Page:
The Cameroonian Customs Administration (DGD) is expecting the newly-introduced cocoa beans export tax to generate between CFA20 billion and CFA25 billion this year.
“The export of raw cocoa beans is subject to an autonomous exit duty at a rate of 10% of the FOB value. This rate is 2% for cocoa beans exported to industrial free points or similar systems,” the 2023 finance law states. This new provision stems from a presidential requirement contained in the letter on the preparation of the 2023 state budget signed on August 23, 2022, by the President of the Republic, Paul Biya. The leader prescribed in particular that the government should implement, as from 2023, “an export taxation policy that takes into account the real level of processing of goods”, to “further encourage exports of finished manufactured made-in-Cameroon products.”
Reliable sources reported that the taxation of raw beans export in Cameroon follows many complaints from grinders, most of whom now find it difficult to source beans on the local market. This implies that the numerous investments made by the government to revive the sector are still insufficient.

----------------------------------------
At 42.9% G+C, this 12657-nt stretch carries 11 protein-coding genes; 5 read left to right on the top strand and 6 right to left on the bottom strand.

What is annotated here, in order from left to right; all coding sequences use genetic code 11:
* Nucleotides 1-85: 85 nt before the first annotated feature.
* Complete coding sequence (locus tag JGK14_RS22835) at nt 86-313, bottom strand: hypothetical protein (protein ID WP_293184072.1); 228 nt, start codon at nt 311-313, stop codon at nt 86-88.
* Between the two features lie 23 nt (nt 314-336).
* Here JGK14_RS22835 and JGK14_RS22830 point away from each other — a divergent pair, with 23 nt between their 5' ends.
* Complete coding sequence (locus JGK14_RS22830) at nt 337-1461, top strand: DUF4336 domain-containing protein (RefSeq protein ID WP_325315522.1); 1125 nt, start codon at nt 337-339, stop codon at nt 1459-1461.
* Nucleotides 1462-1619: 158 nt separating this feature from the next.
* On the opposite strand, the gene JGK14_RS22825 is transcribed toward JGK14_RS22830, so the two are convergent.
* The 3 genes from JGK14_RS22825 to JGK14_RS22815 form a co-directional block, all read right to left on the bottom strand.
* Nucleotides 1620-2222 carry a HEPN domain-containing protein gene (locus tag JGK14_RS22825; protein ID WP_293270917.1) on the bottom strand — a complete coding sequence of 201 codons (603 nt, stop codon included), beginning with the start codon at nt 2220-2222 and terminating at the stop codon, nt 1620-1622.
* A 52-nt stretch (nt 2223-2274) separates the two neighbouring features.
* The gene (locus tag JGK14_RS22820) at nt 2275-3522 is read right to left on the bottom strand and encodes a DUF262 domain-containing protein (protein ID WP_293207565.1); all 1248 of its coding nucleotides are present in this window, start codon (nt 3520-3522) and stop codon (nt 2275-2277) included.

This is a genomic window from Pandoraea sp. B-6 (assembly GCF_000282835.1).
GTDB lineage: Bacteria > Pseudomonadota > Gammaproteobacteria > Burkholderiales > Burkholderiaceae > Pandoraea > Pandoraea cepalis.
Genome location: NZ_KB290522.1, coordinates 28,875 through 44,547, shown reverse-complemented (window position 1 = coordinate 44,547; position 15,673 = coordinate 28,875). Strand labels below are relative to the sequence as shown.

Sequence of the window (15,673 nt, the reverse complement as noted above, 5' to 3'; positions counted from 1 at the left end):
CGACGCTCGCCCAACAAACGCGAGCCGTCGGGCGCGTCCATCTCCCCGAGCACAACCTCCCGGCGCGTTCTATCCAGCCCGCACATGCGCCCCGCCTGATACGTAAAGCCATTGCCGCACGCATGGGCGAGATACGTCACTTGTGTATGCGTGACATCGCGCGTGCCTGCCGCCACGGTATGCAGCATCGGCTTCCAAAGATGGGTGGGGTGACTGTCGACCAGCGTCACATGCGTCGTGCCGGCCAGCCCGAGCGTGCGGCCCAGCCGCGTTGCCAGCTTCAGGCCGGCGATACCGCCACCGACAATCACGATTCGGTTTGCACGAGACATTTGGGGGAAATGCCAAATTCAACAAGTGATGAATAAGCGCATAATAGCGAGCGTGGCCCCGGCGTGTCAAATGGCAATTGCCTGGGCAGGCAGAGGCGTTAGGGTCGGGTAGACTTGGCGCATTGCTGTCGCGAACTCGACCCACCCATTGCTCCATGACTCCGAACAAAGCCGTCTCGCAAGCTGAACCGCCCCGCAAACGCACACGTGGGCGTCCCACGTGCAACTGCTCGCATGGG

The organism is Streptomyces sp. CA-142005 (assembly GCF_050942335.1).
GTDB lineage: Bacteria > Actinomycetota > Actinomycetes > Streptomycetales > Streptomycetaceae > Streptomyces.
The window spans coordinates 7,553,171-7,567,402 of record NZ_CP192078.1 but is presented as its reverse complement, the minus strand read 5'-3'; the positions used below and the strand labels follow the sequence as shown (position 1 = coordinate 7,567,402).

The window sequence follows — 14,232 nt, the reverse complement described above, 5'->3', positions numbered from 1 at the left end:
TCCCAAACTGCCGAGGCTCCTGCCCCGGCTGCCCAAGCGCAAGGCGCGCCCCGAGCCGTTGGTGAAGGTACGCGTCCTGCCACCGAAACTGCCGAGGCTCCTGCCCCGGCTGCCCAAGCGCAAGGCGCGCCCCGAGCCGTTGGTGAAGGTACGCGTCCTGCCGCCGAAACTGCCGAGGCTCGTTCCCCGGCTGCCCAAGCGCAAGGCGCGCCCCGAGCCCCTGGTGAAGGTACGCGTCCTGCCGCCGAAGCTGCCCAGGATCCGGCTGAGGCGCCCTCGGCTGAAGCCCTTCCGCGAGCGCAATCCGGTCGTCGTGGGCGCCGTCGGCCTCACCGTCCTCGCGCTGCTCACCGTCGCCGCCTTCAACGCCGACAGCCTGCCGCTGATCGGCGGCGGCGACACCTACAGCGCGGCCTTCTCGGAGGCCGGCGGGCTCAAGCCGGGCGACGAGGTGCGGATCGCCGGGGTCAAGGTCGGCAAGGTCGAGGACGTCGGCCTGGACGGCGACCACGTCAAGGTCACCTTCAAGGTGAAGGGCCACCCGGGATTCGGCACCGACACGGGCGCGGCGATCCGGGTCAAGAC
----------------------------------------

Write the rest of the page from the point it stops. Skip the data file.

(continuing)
Indeed, despite the arrival on the local beans processing market of two new operators with a grinding capacity of at least 80,000 tons, namely Atlantic Cocoa (48,000 tons expandable to 64,000 tons) and Neo Industry (32,000 tons), the cocoa sector in Cameroon remains dominated by beans exports. Data compiled by the National Cocoa and Coffee Board (NCB) show that bean exports for the 2021-2022 season (217,107 tons) represent two and a half times the volume processed locally (86,850 tons).
To help narrow this gap, an operator suggested that the government further encourages the rise of local processing factories through the introduction of a quota system.
Source: Business in Cameroon